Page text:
Though laptops and desktops are very resilient, you should keep checking the health of the components to ensure the longevity. A data storage device is a core-component of any computer. The two main types are known as HDD aka Hard Disk Drive and SSD aka Solid-State Drive. The main differences between these two boils down to the price and the IO speeds, but that’s a discussion for another post. If you want to ensure that your computer performs optimally, it is crucial that your HDD/SSD performs well. In this post, we’ll outline the main ways how you can check the health of your HDD/SSD in Ubuntu 20.04.
Through the interface
With this method, you can perform the tests without much knowledge of terminal commands. You can start by opening up the “Disks” Application.
- You can either start by pressing the “window” key or by clicking on “Activities” in the upper left corner of the screen.
- When the text box for search pops up, type “Disks”, now click on the icon and launch the application.
Once the application opens up, it will list the data storage devices in your computer, as shown below.
Select the HDD/SSD you want to test. Now:
- Open the options menu, it’s next to the minimize button.
- Select “SMART Data and Tests”
In the window that opens up, you’ll be able to see the status of your data storage device.
If there are multiple storage devices, you can go back to the previous window and select the other device to test it.
Through the terminal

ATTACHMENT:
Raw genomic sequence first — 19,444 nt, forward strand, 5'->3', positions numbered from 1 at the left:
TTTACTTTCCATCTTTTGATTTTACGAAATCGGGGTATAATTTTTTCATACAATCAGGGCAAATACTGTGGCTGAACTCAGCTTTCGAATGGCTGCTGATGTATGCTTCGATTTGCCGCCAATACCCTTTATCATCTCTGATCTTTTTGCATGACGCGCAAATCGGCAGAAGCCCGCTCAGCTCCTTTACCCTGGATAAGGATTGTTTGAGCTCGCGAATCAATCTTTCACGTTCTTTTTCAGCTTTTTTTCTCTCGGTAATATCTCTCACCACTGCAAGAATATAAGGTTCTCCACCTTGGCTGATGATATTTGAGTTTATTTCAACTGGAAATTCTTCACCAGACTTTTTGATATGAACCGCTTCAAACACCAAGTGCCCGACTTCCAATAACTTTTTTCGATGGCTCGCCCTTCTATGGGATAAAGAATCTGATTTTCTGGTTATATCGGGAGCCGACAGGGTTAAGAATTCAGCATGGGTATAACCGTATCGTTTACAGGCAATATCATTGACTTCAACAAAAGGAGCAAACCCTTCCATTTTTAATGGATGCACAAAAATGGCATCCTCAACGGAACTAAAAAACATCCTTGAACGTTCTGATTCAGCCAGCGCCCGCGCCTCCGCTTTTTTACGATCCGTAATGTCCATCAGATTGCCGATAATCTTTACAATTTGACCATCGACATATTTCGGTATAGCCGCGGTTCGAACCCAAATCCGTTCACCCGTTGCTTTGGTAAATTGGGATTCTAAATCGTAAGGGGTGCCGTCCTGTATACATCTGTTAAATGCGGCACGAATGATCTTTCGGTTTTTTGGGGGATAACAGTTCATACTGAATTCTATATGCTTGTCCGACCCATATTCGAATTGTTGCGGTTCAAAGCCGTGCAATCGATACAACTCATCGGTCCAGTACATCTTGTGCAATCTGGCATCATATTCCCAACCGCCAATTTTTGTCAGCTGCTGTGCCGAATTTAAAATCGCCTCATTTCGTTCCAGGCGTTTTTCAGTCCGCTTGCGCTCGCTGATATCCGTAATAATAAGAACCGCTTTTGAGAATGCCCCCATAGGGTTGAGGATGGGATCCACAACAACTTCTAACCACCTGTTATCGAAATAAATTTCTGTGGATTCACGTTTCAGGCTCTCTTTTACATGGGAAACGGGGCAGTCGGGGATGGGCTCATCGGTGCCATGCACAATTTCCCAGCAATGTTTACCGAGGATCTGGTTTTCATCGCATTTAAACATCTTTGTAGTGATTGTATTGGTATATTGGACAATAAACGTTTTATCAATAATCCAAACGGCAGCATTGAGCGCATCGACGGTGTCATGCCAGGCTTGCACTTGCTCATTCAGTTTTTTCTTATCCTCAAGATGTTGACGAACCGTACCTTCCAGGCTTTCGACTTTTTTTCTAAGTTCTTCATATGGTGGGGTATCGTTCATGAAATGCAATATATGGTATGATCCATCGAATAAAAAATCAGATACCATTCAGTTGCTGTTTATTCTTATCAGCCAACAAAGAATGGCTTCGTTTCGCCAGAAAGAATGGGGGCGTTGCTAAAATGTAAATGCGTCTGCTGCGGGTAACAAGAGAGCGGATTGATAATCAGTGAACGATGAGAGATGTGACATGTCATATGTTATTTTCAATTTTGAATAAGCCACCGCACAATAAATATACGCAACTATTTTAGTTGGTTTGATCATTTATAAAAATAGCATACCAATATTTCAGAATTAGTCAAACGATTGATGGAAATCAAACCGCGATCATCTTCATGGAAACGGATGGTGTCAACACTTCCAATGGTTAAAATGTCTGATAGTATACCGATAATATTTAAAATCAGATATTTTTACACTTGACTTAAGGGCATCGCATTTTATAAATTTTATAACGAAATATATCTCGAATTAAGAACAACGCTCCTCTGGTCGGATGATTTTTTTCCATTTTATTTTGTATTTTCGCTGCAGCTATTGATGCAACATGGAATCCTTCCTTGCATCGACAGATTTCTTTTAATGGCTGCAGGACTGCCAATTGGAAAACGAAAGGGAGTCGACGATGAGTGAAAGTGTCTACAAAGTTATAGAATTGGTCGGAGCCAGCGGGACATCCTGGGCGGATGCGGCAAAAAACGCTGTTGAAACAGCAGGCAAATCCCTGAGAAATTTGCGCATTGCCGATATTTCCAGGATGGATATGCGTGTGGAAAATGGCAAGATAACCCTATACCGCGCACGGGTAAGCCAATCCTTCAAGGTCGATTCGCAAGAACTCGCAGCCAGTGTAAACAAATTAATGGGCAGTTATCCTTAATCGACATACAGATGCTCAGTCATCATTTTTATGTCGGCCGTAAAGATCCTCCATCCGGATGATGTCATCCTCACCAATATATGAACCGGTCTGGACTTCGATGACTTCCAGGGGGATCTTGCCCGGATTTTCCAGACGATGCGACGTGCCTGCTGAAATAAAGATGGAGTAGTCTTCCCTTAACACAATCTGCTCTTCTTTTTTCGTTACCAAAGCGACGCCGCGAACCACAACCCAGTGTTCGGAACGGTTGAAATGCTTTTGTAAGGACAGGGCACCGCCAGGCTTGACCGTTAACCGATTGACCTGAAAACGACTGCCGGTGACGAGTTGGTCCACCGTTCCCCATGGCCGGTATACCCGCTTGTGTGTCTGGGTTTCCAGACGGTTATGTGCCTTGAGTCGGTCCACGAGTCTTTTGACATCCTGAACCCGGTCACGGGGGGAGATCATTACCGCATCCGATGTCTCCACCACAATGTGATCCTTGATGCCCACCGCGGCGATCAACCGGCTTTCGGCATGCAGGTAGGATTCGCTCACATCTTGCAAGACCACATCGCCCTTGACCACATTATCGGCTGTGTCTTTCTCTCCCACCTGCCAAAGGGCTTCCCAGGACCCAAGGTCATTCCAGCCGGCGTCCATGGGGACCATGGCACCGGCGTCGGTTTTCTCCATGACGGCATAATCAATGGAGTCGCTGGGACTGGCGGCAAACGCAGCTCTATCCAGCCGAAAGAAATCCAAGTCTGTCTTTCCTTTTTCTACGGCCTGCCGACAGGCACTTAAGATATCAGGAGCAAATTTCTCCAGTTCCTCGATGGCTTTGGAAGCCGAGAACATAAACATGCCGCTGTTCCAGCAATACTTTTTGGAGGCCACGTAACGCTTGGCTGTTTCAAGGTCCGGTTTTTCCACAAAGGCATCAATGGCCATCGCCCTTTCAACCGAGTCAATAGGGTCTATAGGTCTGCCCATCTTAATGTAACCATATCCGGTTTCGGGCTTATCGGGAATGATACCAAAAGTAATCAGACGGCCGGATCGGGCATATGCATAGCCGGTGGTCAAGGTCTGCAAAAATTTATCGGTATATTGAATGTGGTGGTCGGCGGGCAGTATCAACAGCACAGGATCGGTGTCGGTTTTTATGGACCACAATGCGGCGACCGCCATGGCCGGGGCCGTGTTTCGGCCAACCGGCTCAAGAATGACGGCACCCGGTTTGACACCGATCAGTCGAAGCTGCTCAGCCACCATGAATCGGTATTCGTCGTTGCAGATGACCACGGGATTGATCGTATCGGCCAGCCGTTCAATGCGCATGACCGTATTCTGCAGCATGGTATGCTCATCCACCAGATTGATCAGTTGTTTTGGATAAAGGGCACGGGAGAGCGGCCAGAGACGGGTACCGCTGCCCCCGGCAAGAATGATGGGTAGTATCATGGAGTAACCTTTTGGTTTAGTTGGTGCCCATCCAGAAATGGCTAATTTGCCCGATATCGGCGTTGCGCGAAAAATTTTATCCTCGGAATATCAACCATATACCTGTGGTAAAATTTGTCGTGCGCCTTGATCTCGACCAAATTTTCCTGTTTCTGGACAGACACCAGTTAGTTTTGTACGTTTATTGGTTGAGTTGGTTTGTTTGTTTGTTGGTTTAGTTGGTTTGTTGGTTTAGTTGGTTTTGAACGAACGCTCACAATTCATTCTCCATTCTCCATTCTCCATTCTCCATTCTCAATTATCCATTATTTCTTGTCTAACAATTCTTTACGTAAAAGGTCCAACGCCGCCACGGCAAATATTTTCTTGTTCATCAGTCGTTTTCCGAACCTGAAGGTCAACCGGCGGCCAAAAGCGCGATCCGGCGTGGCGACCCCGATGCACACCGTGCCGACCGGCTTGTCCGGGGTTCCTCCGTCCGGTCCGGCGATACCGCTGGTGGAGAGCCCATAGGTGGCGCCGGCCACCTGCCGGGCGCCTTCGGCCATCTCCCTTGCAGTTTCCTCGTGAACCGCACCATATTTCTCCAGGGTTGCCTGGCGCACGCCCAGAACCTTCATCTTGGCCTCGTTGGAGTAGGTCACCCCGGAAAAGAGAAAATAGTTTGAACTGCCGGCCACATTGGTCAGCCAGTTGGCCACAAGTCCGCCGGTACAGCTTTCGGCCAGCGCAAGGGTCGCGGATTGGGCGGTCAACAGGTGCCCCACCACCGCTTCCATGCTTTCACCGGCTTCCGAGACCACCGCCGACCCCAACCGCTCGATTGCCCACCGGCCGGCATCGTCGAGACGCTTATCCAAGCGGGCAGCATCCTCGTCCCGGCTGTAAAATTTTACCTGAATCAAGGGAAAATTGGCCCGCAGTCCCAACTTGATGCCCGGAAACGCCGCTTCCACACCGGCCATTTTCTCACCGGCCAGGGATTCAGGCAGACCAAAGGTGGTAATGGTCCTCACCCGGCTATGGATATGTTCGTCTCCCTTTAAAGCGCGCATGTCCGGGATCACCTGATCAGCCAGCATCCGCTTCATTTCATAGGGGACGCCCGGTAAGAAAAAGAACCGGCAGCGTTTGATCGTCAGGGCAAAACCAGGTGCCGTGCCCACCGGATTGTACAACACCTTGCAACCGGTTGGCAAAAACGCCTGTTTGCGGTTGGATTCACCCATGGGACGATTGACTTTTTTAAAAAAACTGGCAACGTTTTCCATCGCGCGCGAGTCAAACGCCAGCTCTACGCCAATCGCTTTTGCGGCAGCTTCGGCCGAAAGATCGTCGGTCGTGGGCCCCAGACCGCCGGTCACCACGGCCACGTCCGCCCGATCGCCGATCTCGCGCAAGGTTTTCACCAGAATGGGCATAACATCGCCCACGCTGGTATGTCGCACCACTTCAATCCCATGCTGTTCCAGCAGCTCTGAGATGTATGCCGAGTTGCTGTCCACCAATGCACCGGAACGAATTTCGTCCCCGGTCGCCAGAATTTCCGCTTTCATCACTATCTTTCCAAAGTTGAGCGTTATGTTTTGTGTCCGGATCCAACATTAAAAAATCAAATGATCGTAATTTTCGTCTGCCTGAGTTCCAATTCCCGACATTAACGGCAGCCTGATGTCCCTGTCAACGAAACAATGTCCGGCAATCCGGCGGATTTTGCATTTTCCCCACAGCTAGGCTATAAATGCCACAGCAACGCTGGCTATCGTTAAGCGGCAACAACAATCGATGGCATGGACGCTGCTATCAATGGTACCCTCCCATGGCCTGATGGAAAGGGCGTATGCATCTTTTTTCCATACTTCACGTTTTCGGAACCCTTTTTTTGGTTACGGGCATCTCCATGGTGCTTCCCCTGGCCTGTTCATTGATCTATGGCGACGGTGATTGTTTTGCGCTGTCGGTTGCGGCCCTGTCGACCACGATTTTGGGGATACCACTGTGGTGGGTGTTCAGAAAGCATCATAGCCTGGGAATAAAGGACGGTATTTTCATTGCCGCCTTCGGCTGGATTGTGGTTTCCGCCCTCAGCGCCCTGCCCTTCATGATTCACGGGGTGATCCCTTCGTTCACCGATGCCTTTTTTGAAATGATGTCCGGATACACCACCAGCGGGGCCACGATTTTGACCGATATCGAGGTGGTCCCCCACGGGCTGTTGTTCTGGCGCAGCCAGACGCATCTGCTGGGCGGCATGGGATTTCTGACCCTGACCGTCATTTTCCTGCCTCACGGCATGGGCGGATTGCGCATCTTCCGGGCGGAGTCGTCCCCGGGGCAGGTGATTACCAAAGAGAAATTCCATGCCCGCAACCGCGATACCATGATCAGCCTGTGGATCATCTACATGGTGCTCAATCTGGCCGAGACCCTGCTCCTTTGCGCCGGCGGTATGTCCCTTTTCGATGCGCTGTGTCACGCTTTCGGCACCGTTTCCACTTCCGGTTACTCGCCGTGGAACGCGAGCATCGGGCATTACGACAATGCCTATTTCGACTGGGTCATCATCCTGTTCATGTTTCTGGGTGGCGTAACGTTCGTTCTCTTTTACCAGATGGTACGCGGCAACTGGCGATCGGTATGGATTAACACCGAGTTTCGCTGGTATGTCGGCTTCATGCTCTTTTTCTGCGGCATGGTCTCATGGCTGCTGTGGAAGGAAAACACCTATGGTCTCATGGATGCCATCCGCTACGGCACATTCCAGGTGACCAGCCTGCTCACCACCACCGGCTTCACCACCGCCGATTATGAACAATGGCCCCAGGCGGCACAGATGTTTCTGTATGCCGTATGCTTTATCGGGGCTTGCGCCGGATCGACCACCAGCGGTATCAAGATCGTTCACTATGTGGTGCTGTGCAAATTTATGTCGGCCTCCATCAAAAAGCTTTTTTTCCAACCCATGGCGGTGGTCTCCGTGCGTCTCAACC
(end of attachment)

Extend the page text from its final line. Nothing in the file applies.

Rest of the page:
Through the terminal, you’ll need to start by installing the SmartCtl package. In your terminal, type the following:
$sudo apt-get install smartmontools -y
Once done, you’ll need to start the service through the following command
$systemctl start smartd
Since you need the service running, you need to check the status of the service before running any tests. Type this command to check the status:
$systemctl status smartd
You’ll get an output similar to the following:
Testing the health of your HDD/SSD
Once the service has been started, get the information of your hard drive through the following command:
$sudo smartctrl -i /dev/sda
Now you can launch a short test, using the following command:
$sudo smartctl -t short -a /dev/sda
Through this short test, you’ll test the electrical and mechanical properties along with read/verify. You’ll get the following output.
Following a short testing, you can run a long test, using the following command:
$sudo smartctl -t long -a /dev/sda
Through this long test, you’ll get everything included in the short test along with much more.
If you want to inspect the overall health of your data storage device, type and run the following:
$sudo smartctl -d ata -H /dev/sda
You’ll get the following short output, and rather than stats, you’ll see if the test passed or failed.
If you want to explore all the possible options you can use with the smartctl command, you can pull it up by using the following:
You’ll get all the arguments and parameters you can mix and match to customize the tests as extensive and comprehensive as possible.
Throughout this post, you got to know about the multiple ways you can check the health of your Hard Disk Drives and Solid-State Drives. If you want to discuss any third-party tools, drop a comment below and let us know.
Karim Buzdar holds a degree in telecommunication engineering and holds several sysadmin certifications including CCNA RS, SCP, and ACE. As an IT engineer and technical author, he writes for various websites.